2002 Denver Annual Meeting (October 27-30, 2002)

Paper No. 29
Presentation Time: 8:00 AM-12:00 PM


AKCIZ, Sinan O.1, SHEEHAN, Daniel2, NIEMI, Nathan A.1, NGUYEN, HongLinh Q.3, HUTCHISON, William E.1, CARR, Chris E.4, FULLER, Eric3, HODGES, Kip V.1 and BURCHFIEL, B. Clark1, (1)Earth, Atmospheric and Planetary Sciences, Massachusetts Institute of Technology, 77 Massachusetts Avenue, Cambridge, MA 02139-4301, (2)Academic Computing, MIT Information Systems, 77 Massachusetts Avenue, Cambridge, MA 02193, (3)Department of Electrical Engineering and Computer Science, Massachusetts Institute of Technology, 77 Massachusetts Avenue, Cambridge, MA 02139, (4)Aeronautics and Astronautics, Massachusetts Institute of Technology, 77 Massachusetts Avenue, Cambridge, MA 02139, akciz@mit.edu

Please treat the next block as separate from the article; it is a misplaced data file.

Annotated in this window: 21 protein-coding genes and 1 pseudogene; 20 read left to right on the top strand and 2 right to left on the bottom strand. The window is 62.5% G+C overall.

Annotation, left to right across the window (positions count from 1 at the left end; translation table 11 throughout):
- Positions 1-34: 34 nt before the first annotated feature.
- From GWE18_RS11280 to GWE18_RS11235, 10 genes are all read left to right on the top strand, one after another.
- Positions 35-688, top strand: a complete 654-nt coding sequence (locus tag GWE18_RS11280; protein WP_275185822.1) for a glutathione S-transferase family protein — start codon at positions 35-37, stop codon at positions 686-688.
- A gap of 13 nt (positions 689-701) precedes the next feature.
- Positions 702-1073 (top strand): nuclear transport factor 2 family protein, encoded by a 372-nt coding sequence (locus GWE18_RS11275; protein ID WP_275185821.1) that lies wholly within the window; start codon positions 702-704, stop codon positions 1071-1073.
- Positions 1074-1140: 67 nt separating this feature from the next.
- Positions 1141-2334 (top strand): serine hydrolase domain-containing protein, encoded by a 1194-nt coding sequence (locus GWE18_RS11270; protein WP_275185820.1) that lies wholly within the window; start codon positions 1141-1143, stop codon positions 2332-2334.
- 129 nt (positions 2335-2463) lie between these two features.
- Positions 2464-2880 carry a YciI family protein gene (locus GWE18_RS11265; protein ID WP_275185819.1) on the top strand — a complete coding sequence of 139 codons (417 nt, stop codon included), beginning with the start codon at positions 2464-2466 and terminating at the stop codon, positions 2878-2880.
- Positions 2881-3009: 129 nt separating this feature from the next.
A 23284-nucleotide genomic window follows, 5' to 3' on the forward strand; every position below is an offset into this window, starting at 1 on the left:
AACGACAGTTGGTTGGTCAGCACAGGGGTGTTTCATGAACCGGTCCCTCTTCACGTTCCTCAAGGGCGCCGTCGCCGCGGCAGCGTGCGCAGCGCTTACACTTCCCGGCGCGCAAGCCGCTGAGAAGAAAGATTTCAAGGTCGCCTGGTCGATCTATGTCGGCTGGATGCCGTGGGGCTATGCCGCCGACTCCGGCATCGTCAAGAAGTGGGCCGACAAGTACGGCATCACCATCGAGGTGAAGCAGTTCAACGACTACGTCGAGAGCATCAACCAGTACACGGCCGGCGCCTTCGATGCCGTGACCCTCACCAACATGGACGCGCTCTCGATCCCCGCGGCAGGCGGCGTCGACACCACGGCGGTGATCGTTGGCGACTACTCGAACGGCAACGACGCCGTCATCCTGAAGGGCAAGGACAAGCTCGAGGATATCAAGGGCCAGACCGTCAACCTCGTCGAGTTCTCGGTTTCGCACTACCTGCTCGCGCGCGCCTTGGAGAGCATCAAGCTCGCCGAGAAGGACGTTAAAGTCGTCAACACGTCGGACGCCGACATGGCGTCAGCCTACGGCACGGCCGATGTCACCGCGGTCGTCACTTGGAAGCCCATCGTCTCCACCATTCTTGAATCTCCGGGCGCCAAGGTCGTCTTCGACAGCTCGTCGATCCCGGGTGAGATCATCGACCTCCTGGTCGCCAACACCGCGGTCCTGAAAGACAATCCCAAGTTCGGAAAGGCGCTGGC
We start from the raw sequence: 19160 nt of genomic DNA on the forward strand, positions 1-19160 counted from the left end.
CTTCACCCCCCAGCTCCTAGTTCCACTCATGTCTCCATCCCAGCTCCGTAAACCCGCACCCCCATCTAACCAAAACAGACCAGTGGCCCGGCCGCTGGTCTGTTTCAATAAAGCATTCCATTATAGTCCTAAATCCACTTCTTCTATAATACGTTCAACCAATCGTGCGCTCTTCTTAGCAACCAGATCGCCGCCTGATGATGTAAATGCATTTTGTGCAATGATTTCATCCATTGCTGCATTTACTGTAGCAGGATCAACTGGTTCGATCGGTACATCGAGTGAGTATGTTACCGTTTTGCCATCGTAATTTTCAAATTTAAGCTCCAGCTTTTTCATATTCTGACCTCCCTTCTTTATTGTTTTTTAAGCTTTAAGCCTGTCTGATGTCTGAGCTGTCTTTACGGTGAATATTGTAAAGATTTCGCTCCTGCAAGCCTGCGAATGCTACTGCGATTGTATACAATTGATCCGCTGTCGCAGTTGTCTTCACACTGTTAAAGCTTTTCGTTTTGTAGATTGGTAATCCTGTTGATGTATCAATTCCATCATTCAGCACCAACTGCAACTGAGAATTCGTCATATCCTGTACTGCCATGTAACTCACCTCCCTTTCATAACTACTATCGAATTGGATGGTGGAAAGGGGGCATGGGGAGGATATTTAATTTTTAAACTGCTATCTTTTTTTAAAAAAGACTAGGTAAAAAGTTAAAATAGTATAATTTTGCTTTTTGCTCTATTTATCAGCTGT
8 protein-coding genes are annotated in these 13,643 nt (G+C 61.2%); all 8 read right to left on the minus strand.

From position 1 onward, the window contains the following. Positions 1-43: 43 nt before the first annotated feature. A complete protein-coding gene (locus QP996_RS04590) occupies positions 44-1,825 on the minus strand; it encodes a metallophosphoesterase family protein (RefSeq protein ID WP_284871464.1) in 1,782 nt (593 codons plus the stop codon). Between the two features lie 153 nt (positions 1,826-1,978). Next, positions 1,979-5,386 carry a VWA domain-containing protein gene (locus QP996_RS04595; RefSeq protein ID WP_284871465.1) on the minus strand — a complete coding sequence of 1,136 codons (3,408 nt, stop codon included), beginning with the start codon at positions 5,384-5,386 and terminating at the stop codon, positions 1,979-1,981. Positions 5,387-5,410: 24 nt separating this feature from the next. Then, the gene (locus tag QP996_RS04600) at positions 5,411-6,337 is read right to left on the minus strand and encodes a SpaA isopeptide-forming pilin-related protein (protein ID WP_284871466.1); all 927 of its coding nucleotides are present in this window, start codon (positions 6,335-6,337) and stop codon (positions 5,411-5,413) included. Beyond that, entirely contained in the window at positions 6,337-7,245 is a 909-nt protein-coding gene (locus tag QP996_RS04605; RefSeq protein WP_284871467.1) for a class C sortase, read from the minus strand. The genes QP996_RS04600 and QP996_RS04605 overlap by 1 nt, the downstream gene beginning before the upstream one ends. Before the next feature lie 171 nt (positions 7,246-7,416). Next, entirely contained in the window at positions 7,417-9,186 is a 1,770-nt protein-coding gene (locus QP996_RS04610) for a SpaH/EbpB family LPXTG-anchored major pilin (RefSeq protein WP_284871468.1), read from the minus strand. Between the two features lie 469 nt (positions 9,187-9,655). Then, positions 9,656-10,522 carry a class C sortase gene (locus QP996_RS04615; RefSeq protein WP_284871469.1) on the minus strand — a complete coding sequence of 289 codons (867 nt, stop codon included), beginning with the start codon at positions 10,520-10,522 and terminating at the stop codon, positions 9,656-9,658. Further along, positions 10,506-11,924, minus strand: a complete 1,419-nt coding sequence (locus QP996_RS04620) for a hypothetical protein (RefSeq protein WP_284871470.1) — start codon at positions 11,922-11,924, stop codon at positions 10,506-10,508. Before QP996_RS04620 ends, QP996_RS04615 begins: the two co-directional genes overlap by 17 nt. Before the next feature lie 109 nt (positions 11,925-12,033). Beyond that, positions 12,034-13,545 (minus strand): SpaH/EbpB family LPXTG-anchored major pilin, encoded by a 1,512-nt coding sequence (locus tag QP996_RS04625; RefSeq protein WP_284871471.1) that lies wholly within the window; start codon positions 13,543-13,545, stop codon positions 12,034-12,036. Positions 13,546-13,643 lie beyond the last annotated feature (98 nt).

Academia is still hesitant to collect and record field data digitally, although there is widespread acknowledgement that digital methods will one day replace traditional paper media. High equipment costs, lack of geologists with the necessary computer skills, and the worry of teaching software skills instead of field data collection skills have been the biggest concerns in the minds of many earth science faculty. GIS, which shared many of the same initial concerns, has made it to most earth sciences departments around the country, and has already proven its usefulness. We, and several other institutions, believe that the ability to create, edit, and view GIS files in real time while in the field is the next logical step that needs to be taken. Digital field equipment should be rugged, and not be bulkier then a mapping board and field notebook. The visual interface should be as simple and logical as possible in order to make the transition from traditional paper mapping to direct real-time digital mapping easier. The system should require no prior computer skills, although this is rarely a problem with current students, a fact missed by many of us. To achieve digital data collection, we have developed an economical integrated field mapping system supported by a GPS and a digital camera. We use handheld computers with off-the-shelf GIS software, and have created simple, customized, self-explanatory data entry forms which ask questions relevant to creating a proper geologic map, regardless of the map area. A wireless digital camera transfers photos to the handheld computer, where they are annotated with image editing software and geographically 'hotlinked' in the GIS. Although bugs remain in both the commercial GIS software and our customized forms, geological field data collected with this set of digital field tools greatly enhances the presentation of the overall geology of the map area and leads to a better understanding of the map area by both students and faculty. Our system does not require any special computer skills of the end-user, but a thorough understanding of GIS is helpful; thus we suggest GIS instruction be included in the preparation for a digital field course. Development and customization within the commercial GIS software requires significant GIS experience, as well as Visual Basic programming skills.